|Dear readers: This is the latest edition of the Crystal ball“Notes on the State of Politics,” featuring brief updates on elections and politics.
– The editors
OH-11 and OH-15: Victories for Clinton and Trump?
In two special elections last night, Ohio voters in two congressional districts went to the polls to cast their votes in the primaries. Although there were four primaries overall, the results in the two most-viewed contests were, to one degree or another, unexpected.
On the Cleveland-area OH-11, County Councilwoman Shontel Brown upset former state senator Nina Turner in the Democratic primary. Turner, who had superior name recognition, built a fundraising advantage and was seen as a clear, but not prohibitive, favorite for much of the campaign. Although Turner represented part of the area in the legislature from 2008 to 2014, she was best known for her work in the presidential campaigns of Senator Bernie Sanders (I-VT). Brown, who was initially elected to the Cuyahoga Council in 2014, positioned herself as a mainstream Democrat.
As the campaign wound down, Democratic heavyweights flocked to the district, as the race, rightly or wrongly, turned into new litigation from their party’s 2016 presidential primary. In the past week, Sanders was stumped by Turner while House Majority Whip Jim Clyburn (D, SC-6), a prominent figure in the Congressional Black Caucus, made a visit on behalf of Brown: Hillary Clinton supported Brown previously.
Despite Turner’s apparent advantages, Brown prevailed by a 50% -45% margin (there were nearly a dozen minor candidates splitting the rest). While Turner’s association with Sanders undoubtedly seemed to help raise his profile, his association with the Vermont senator ultimately may not have been very valuable on OH-11: In the 2016 primaries, he was Clinton’s best district in the state, which gave him a nearly 40-point lead over Sanders.
About 90% of OH-11’s votes come from Cleveland’s Cuyahoga County, where Brown did slightly better than his district-wide presentation, but there were some interesting local patterns. Brown performed better in most suburban communities and kept Turner on the narrow side in Cleveland proper – Brown was especially strong in Beachwood, which has a high Jewish level. population.
Although it does not represent much of the district, Turner narrowly carried the OH-11 portion of Summit County. An interactive Map One of our friends at RRH Elections offers a detailed breakdown: Brown won many of the majority white areas, while Turner ran better in the predominantly black precincts that make up Akron proper.
Given the working-class nature of the Akron area, perhaps Brown’s relative restraint played best with white voters. A few months ago, a similar dynamic was at play in Louisiana’s 2nd Ward: In an April special election, now Rep. Troy Carter (D, LA-2), who was tagged with the “establishment” tag, defeated State Senator Karen Carter Peterson in a second round of the game. Peterson’s stance as an “unapologetic progressive” sold well in New Orleans’ gentrified white neighborhoods, but Carter racked up healthy majorities in the pockets of the district’s white and non-white working class.
Both the LA-2 outcome and the New York City Democratic mayoral primaries, where Brooklyn Borough President Eric Adams was seen as a moderate option, represent, to one degree or another, disappointments for the progressive. Now, with a loss in Ohio, progressives find themselves looking for a high-profile victory.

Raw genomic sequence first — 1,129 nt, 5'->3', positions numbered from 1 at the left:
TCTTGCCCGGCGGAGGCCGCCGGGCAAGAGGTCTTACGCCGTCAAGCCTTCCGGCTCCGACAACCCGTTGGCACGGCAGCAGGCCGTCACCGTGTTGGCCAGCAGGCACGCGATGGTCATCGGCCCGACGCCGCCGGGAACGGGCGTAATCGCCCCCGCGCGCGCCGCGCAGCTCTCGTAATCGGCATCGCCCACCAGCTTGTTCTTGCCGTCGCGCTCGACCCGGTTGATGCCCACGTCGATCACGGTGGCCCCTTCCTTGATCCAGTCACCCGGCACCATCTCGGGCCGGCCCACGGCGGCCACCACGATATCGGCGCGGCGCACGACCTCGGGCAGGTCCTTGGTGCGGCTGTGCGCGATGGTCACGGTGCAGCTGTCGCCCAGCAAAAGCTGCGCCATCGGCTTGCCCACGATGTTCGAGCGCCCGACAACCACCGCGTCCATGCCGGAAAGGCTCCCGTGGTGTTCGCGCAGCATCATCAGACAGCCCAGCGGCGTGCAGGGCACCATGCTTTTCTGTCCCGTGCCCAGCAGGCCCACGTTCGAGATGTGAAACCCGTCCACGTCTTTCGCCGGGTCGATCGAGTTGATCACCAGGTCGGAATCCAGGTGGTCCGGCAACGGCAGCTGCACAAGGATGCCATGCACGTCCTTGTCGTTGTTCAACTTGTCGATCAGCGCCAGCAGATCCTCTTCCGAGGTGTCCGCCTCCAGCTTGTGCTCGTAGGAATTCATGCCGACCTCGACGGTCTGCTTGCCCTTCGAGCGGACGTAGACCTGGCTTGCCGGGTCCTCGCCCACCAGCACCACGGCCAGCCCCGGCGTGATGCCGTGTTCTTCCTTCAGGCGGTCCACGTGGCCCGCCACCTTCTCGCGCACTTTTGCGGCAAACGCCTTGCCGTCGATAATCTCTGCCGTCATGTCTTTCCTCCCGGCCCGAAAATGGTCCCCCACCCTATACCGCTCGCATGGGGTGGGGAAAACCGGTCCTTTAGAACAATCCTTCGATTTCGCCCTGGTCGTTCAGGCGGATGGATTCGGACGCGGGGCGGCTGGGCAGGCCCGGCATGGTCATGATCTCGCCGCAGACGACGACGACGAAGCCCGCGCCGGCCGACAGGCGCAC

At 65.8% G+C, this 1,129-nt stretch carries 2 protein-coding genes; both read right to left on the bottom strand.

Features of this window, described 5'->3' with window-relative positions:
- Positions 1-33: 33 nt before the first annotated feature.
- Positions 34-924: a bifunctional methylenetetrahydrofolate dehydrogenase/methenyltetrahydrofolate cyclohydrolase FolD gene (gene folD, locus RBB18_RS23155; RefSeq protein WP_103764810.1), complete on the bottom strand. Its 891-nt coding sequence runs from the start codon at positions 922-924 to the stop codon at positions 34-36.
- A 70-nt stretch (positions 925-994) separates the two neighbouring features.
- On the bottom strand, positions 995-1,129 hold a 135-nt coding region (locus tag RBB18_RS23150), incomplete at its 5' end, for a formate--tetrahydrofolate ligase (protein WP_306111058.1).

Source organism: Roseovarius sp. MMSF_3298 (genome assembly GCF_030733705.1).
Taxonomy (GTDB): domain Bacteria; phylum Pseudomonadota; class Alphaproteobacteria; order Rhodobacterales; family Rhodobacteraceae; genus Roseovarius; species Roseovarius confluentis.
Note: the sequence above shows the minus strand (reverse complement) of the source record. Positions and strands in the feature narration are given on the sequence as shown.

In another part of Ohio, another person who needed a victory last night, and got it, was former President Donald Trump.
In June, Trump got into the crowded OH-15 primaries and backed lobbyist Mike Carey. Not surprisingly, in a field that featured multiple state legislators, Carey positioned himself as the “conservative outsider,” a profile that seems to be increasingly relevant in the Republican primaries.
In an 11-lane field, Carey won with a plurality of 37%. State Rep. Jeff LaRe, who had the backing of former Rep. Steve Stivers (R, OH-15), finished next, with just over 13%. Impressively, Carey finished first in 11 of the 12 counties that make up OH-15 – State Senator Bob Peterson represents Fayette County in the legislature and won it last night.
Carey’s landslide primary victory is a relief to Trump, who was injured last week in a special election in Texas. Although now Rep. Jake Ellzey is by no means anti-Trump, he defeated the former president’s election, Susan Wright (the widow of the man who will replace Ellzey), in a low turnout runoff within the party.
With the prospect of another impending defeat, Trump’s Make America Great Again Action PAC increased its spending on Carey’s behalf last week in the immediate aftermath of Wright’s loss. While the power of Trump’s backing will be tested in the next election cycle, for now, the former president’s allies can claim, with some authority, that the TX-6 result was a fluke.
In the OH-15 Democratic primary, State Representative Allison Russo easily received the nomination, garnering about 85% of the vote. Since 2018, Russo has represented part of the Columbus metropolitan area in the legislature.
With the primaries resolved, the general election for both Ohio districts will be on November 2. In OH-11, which gave President Biden 80% last year, the general election is close to a formality: Brown is almost certain to be his next congressman. . While the Crystal ball sees OH-15 as a more competitive race, still probably a Republican contest. While the lower turnout that often characterizes special elections sometimes leads to noisy results, the OH-15 supported Trump in double digits last fall, making Republicans the favorites to celebrate.